Dr. David Le, DDS

Dental Care Poor children are more than twice as likely as those from more affluent families to have untreated tooth decay. According to Dr. Le, “dental sealants are simple, quick, easy and completely painless, there are no unwanted side effects and the benefits start immediately.” Clinics that provide free and low-cost services for children from low-income families are especially important, because those children are less likely to receive dental care. Sealant treatments are offered at Ibn Sina Community Medical and Dental Clinics at all locations in the Houston area, including: 11226 S. Wilcrest Dr., Houston 77099 15132 Old Galveston Road (Highway 3), Clear Lake 77598 16345 S. Post Oak Road, Houston, 77053 5012 North Shepherd, Houston 77018 What to expect The standard six-month dental visit should begin at age 2. Between ages 4 and 6, expect a first set of mouth X-rays to check for cavities lurking between the teeth. Prevention is the name of the game

between ages 6 and 12, when baby teeth give way to permanent teeth. Look for your child’s dentist to suggest a sealant between ages 7 and 9. Cavity-prone molars (at the back of the mouth) are the most likely site for treatment. The first orthodontic evaluation should occur around age 7, although most children that need braces will have them at ages 12 or 13. Dr. David Le, DDS. In 1990, Dr. David Le graduated from the University of Washington with an Electrical Engineering degree and became a Nuclear Engineer through the accelerated Naval Nuclear Power training program in the Pacific Northwest in 1991. He worked as a lead Nuclear Engineer specializing in the Naval Nuclear Power Propulsion and Electrical System for 10 years and decided to pursue a career in Dentistry. Dr. Le graduated from the University of Washington Dental School in 2006 and have been practicing dentistry for 10 years. He has joined Ibn Sina Foundation and provided quality dental care to the community at the Wilcrest Medical and Dental Clinic location since 2011. Outside of work, Dr. Le enjoys fishing, camping, and boating with his wife and 5 children.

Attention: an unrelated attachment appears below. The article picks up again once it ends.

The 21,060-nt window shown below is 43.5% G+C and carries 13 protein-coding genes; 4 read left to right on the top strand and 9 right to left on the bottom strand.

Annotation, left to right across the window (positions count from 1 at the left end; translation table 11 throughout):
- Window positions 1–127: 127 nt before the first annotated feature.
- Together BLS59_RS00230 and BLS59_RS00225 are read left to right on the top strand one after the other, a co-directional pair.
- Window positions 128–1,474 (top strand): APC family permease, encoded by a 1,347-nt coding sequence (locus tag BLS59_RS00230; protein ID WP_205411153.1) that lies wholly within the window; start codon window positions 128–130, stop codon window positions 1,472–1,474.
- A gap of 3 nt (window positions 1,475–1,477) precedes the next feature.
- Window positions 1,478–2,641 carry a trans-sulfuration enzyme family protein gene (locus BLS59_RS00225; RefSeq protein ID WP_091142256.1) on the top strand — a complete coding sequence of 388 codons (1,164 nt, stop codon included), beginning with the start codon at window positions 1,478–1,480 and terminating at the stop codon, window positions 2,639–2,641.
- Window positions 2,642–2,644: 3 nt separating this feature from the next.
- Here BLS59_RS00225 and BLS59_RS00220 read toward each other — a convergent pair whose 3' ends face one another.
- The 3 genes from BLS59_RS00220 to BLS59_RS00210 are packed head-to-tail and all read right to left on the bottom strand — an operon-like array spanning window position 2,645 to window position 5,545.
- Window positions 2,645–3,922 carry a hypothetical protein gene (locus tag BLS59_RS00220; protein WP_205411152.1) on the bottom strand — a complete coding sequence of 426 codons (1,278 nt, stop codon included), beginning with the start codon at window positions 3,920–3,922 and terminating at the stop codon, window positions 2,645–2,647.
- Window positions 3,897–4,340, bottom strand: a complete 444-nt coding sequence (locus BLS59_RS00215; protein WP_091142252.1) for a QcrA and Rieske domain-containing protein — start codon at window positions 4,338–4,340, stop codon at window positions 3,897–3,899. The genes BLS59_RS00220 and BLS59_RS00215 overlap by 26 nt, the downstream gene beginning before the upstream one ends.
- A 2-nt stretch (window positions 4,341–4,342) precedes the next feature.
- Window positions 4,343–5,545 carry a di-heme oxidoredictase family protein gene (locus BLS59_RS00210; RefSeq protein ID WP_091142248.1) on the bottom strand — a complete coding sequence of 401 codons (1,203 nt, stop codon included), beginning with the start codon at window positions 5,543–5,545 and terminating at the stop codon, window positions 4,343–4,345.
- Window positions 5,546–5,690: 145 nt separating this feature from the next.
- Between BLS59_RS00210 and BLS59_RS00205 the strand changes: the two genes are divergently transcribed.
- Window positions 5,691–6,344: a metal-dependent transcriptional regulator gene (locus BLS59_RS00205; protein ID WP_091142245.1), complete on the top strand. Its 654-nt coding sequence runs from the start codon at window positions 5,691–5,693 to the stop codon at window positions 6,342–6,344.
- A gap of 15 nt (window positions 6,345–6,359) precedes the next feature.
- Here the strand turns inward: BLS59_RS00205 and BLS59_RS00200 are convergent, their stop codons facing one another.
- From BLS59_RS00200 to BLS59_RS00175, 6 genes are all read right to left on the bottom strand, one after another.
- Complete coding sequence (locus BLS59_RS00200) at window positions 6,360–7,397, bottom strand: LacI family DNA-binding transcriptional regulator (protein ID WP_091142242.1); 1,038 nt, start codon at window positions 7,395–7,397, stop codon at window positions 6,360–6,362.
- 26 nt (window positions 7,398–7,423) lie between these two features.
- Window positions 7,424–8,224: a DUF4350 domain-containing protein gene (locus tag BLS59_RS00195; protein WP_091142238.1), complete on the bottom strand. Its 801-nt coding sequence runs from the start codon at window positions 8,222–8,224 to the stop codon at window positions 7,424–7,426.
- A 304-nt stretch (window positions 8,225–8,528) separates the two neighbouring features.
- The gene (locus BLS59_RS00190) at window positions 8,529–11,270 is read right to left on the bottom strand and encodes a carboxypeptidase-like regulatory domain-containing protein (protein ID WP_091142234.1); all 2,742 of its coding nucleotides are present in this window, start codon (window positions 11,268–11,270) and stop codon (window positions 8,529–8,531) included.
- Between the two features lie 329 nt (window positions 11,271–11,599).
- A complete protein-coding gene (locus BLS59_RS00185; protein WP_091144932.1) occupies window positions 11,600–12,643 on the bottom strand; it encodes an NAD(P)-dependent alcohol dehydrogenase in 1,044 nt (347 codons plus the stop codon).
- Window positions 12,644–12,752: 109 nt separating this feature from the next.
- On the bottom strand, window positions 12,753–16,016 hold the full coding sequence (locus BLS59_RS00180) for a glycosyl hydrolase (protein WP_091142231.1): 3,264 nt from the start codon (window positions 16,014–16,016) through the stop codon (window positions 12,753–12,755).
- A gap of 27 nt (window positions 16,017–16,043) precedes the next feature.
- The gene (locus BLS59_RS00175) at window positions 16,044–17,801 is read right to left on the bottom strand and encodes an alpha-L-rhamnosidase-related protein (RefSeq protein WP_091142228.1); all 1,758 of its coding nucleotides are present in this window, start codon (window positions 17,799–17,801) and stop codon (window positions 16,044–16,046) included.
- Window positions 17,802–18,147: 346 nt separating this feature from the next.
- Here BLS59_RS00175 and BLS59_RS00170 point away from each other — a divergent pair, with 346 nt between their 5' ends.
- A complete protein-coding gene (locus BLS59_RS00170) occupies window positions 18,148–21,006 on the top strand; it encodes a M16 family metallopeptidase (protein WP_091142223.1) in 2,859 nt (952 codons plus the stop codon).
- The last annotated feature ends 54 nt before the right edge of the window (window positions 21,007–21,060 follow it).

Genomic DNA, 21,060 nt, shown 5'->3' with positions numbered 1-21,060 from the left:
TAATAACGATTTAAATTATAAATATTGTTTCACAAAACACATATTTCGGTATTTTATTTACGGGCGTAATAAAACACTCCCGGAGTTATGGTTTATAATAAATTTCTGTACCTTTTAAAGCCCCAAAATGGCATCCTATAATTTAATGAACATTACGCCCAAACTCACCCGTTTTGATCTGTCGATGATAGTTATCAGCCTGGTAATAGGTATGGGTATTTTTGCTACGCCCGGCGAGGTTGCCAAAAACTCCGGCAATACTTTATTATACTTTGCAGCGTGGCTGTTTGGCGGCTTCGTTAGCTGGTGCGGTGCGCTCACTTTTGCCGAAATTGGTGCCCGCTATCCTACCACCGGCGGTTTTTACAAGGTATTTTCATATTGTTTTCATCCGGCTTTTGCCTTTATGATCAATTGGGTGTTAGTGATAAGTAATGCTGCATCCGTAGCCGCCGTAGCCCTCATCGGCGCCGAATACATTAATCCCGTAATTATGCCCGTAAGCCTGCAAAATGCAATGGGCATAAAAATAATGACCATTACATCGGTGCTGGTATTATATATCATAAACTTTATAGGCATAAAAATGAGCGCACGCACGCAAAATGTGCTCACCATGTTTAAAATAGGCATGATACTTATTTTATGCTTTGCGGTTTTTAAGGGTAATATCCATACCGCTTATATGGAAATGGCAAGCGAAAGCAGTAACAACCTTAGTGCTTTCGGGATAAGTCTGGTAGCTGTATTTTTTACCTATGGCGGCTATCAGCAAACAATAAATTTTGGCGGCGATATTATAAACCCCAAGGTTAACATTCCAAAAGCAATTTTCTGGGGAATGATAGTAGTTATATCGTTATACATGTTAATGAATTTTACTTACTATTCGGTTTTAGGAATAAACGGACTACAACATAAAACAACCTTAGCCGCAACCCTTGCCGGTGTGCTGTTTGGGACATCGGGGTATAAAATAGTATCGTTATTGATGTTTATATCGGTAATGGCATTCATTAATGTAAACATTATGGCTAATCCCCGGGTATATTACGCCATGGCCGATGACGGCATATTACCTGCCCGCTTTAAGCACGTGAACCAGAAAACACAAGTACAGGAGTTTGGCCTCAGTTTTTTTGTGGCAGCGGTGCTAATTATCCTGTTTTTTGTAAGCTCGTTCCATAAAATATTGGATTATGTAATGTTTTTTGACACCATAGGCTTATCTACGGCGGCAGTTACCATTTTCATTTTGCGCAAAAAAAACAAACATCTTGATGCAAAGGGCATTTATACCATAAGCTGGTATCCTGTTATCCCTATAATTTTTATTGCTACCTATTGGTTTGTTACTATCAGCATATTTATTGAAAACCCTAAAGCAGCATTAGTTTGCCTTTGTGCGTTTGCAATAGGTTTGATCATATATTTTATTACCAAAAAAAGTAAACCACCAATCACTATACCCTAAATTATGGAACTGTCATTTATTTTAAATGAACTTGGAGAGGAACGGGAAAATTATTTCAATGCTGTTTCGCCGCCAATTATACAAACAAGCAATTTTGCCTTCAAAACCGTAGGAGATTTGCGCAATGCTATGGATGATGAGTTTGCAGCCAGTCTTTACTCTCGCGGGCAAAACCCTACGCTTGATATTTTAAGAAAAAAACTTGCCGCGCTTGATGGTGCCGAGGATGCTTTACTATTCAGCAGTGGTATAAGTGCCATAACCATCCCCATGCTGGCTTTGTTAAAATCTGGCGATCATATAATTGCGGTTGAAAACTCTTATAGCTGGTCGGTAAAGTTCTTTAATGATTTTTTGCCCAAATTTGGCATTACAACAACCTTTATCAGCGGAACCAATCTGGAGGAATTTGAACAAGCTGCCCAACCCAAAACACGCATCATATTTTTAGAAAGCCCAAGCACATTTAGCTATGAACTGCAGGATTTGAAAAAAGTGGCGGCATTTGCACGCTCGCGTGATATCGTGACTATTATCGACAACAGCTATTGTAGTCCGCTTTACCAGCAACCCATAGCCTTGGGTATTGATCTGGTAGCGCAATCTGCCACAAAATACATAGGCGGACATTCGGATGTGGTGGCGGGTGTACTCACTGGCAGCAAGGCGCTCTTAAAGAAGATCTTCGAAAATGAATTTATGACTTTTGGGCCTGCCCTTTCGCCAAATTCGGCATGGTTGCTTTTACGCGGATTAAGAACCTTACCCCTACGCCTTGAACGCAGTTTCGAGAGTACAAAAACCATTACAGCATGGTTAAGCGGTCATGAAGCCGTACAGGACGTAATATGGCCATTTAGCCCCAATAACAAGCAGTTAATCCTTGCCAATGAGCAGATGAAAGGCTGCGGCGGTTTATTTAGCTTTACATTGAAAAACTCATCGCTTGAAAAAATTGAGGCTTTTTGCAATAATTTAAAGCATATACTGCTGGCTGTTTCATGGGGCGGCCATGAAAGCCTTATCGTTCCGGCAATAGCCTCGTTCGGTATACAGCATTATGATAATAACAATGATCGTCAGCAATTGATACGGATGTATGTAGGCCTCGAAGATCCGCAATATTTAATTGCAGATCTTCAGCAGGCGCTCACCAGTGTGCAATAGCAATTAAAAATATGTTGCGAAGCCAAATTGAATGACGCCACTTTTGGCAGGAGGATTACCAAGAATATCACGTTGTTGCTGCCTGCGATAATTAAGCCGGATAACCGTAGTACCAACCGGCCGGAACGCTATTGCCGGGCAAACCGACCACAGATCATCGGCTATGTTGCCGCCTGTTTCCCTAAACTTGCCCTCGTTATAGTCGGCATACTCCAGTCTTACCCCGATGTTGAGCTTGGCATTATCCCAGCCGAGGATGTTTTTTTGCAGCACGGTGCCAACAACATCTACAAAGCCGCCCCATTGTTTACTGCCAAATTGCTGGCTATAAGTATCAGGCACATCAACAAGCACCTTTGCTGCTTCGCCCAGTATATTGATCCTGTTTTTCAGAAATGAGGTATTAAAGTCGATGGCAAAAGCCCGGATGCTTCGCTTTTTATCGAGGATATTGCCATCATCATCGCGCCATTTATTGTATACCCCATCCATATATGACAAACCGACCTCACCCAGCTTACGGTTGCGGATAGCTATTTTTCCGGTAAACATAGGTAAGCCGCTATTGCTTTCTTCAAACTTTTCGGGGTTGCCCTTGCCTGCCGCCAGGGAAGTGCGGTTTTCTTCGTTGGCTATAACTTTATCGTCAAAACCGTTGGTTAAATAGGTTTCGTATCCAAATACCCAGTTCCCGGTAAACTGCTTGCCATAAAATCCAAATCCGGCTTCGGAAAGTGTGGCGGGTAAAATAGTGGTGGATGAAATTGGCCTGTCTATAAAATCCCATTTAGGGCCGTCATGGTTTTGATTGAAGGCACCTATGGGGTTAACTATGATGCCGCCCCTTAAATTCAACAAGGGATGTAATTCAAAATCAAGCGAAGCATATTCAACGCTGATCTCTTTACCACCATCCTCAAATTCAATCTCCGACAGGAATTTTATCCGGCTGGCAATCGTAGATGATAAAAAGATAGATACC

14 January 20, 2017


Houston Chapter President Visits an Ekal School in Maharashtra

HOUSTON: Have you ever wondered